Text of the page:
I’ve always wondered where the phrase “God-fearing” came from and why it should be so commonly used in this country as term of respect. To me, the last thing we need to be afraid of is the Divine, which, according to almost every spiritual tradition, is the source of universal love, and so ought to be experienced as the most nourishing and compassionate force in our lives.
But then this fear thing has always been a bit of a problem in America. From the Salem witches to the “Reds under the beds” in the 1950’s, to present day “Muslim terrorist in every cupboard”, it seems there has always been something to be afraid of. Watch any commercial break on TV these days, and you cannot miss the armies of beautifully animated but evil-looking bacteria crawling over everything from your trash can to your phone handset. Message: be afraid in your homes, the monsters are everywhere and they are out to get you.
I bring this up because the government’s official Terrorist Watch List just hit the one million mark (http://www.aclu.org/privacy/35968prs20080714.html) Yes! A million people are out to get us, or so the government would have us believe. Of course the list includes such people as Abigail Breslin, the adorable child star from Little Miss Sunshine, who may perhaps kill us with cuteness, and Nelson Mandela, whose insidious promotion of forgiveness and compassion may be a threat to peaceful citizens everywhere, along with US Senators, members of the Justice Department and acting servicemen (aren’t they the ones supposed to be protecting us?) Apart from the absurdity of such an enormous list, there is serious warning here for all of us to take heed of.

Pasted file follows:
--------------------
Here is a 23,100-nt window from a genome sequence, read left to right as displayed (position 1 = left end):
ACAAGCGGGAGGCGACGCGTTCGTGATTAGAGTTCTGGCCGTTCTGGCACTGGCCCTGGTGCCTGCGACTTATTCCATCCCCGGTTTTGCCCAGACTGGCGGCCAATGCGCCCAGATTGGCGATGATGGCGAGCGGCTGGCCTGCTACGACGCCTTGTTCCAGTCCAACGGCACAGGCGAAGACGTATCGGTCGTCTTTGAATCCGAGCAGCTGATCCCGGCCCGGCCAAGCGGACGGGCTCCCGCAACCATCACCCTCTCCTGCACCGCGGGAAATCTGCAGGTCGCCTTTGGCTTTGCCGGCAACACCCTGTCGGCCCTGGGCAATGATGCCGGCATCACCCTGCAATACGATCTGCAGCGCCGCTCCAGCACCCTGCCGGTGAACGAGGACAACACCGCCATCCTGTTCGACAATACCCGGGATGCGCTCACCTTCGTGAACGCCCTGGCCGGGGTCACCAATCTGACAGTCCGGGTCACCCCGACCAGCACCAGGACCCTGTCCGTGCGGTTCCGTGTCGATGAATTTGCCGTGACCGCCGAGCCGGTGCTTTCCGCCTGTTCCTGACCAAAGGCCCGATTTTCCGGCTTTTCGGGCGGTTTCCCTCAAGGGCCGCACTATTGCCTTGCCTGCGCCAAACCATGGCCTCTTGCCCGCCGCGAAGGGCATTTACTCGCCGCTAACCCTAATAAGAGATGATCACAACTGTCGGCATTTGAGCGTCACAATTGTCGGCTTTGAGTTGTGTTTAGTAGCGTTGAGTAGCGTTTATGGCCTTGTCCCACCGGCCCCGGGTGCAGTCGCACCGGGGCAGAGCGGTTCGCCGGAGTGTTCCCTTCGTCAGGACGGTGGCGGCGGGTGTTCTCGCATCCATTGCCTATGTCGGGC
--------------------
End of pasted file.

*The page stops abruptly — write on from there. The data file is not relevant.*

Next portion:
FDR famously declared “There is nothing to fear except fear itself.” And he was right. Fear creates weakness not strength. For sure, there are dangers in this world and any sensible person takes precautions against them, but spreading irrational anxiety and panic is no defense and most certainly does the opposite. Anyone who has faced an aggressive animal will know that fear only urges it on. Fear also aggravates division, both within the individual mind and the collective mood of society. It causes us to see threats where they may not exist. It takes us away from love and understanding and depreciates compassion. And it certainly shouldn't be used by government (or by religion for that matter) as a tool for manipulating collective behavior.
In truth, fear arises when we see only differences in life and fail to understand the underlying harmony. There are many beautiful flowers in a garden, each one looking different, but they all come from the same soil. Human DNA is identical whether the person’s skin color is black, white, red or yellow. Life flows from a common source but is infinitely variegated in expression. The right hand isn’t afraid of the left hand because each knows it is part of one body. There are many spiritual paths in the world but one can assume they all lead to the same God.
We ought to celebrate and respect the wonderful diversity of life rather than fear it. If our political and religious leaders won’t guide us in this direction, then it is up to each of us to find our own understanding through inner prayer and meditation. Living in fear will only make us weak. Understanding the unity of life will make us invincible.